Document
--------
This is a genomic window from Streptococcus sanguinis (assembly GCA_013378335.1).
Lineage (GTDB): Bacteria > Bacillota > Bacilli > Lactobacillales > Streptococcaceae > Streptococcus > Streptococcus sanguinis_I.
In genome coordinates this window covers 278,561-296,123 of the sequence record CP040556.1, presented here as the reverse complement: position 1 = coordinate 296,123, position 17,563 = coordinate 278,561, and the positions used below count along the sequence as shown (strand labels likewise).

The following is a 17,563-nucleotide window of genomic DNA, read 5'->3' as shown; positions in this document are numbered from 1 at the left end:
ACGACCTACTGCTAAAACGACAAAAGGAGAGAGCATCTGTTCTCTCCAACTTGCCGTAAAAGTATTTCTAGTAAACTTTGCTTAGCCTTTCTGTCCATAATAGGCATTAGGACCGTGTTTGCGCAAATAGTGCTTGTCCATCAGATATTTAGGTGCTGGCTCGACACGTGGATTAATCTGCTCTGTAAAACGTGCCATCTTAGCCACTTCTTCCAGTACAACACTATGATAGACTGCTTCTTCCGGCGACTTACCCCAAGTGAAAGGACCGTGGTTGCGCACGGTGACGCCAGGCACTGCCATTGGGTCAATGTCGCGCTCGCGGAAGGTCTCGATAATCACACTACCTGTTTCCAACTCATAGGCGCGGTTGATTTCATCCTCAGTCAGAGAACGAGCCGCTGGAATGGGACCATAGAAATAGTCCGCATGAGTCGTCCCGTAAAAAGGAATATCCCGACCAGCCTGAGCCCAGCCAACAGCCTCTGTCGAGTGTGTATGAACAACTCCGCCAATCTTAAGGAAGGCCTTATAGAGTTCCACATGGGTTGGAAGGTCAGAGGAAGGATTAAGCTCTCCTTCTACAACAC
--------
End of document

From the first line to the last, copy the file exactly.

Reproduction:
This is a genomic window from Streptococcus sanguinis (assembly GCA_013378335.1).
Lineage (GTDB): Bacteria > Bacillota > Bacilli > Lactobacillales > Streptococcaceae > Streptococcus > Streptococcus sanguinis_I.
In genome coordinates this window covers 278,561-296,123 of the sequence record CP040556.1, presented here as the reverse complement: position 1 = coordinate 296,123, position 17,563 = coordinate 278,561, and the positions used below count along the sequence as shown (strand labels likewise).

The following is a 17,563-nucleotide window of genomic DNA, read 5'->3' as shown; positions in this document are numbered from 1 at the left end:
ACGACCTACTGCTAAAACGACAAAAGGAGAGAGCATCTGTTCTCTCCAACTTGCCGTAAAAGTATTTCTAGTAAACTTTGCTTAGCCTTTCTGTCCATAATAGGCATTAGGACCGTGTTTGCGCAAATAGTGCTTGTCCATCAGATATTTAGGTGCTGGCTCGACACGTGGATTAATCTGCTCTGTAAAACGTGCCATCTTAGCCACTTCTTCCAGTACAACACTATGATAGACTGCTTCTTCCGGCGACTTACCCCAAGTGAAAGGACCGTGGTTGCGCACGGTGACGCCAGGCACTGCCATTGGGTCAATGTCGCGCTCGCGGAAGGTCTCGATAATCACACTACCTGTTTCCAACTCATAGGCGCGGTTGATTTCATCCTCAGTCAGAGAACGAGCCGCTGGAATGGGACCATAGAAATAGTCCGCATGAGTCGTCCCGTAAAAAGGAATATCCCGACCAGCCTGAGCCCAGCCAACAGCCTCTGTCGAGTGTGTATGAACAACTCCGCCAATCTTAAGGAAGGCCTTATAGAGTTCCACATGGGTTGGAAGGTCAGAGGAAGGATTAAGCTCTCCTTCTACAACAC